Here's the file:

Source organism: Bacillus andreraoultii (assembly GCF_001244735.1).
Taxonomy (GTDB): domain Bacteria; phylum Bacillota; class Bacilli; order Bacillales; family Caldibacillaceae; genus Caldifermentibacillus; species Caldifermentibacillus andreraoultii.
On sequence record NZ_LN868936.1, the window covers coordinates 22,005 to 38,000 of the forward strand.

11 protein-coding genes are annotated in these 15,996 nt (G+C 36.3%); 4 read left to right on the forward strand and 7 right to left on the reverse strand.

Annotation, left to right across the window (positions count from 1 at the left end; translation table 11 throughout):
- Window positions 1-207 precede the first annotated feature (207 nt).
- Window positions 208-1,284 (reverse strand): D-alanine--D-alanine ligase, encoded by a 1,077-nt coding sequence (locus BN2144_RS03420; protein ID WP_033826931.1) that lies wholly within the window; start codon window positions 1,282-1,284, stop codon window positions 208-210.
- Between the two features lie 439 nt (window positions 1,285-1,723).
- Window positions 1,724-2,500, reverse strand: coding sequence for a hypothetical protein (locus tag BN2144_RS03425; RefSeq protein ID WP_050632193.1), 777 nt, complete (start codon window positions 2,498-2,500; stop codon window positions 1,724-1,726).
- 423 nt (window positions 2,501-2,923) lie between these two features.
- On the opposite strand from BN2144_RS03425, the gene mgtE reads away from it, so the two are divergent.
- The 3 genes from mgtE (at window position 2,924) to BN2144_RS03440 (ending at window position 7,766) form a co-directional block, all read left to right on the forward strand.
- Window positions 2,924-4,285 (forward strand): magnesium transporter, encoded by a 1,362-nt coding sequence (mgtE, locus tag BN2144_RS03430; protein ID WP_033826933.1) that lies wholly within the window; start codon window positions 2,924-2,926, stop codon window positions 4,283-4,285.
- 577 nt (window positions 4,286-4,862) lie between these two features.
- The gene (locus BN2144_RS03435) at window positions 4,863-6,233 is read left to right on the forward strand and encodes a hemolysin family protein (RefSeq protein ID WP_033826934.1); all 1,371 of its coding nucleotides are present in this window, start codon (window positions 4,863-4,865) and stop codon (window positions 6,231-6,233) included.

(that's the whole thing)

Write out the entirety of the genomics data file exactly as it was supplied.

Source organism: Bacillus andreraoultii (assembly GCF_001244735.1).
Taxonomy (GTDB): domain Bacteria; phylum Bacillota; class Bacilli; order Bacillales; family Caldibacillaceae; genus Caldifermentibacillus; species Caldifermentibacillus andreraoultii.
On sequence record NZ_LN868936.1, the window covers coordinates 22,005 to 38,000 of the forward strand.

11 protein-coding genes are annotated in these 15,996 nt (G+C 36.3%); 4 read left to right on the forward strand and 7 right to left on the reverse strand.

Annotation, left to right across the window (positions count from 1 at the left end; translation table 11 throughout):
- Window positions 1-207 precede the first annotated feature (207 nt).
- Window positions 208-1,284 (reverse strand): D-alanine--D-alanine ligase, encoded by a 1,077-nt coding sequence (locus BN2144_RS03420; protein ID WP_033826931.1) that lies wholly within the window; start codon window positions 1,282-1,284, stop codon window positions 208-210.
- Between the two features lie 439 nt (window positions 1,285-1,723).
- Window positions 1,724-2,500, reverse strand: coding sequence for a hypothetical protein (locus tag BN2144_RS03425; RefSeq protein ID WP_050632193.1), 777 nt, complete (start codon window positions 2,498-2,500; stop codon window positions 1,724-1,726).
- 423 nt (window positions 2,501-2,923) lie between these two features.
- On the opposite strand from BN2144_RS03425, the gene mgtE reads away from it, so the two are divergent.
- The 3 genes from mgtE (at window position 2,924) to BN2144_RS03440 (ending at window position 7,766) form a co-directional block, all read left to right on the forward strand.
- Window positions 2,924-4,285 (forward strand): magnesium transporter, encoded by a 1,362-nt coding sequence (mgtE, locus tag BN2144_RS03430; protein ID WP_033826933.1) that lies wholly within the window; start codon window positions 2,924-2,926, stop codon window positions 4,283-4,285.
- 577 nt (window positions 4,286-4,862) lie between these two features.
- The gene (locus BN2144_RS03435) at window positions 4,863-6,233 is read left to right on the forward strand and encodes a hemolysin family protein (RefSeq protein ID WP_033826934.1); all 1,371 of its coding nucleotides are present in this window, start codon (window positions 4,863-4,865) and stop codon (window positions 6,231-6,233) included.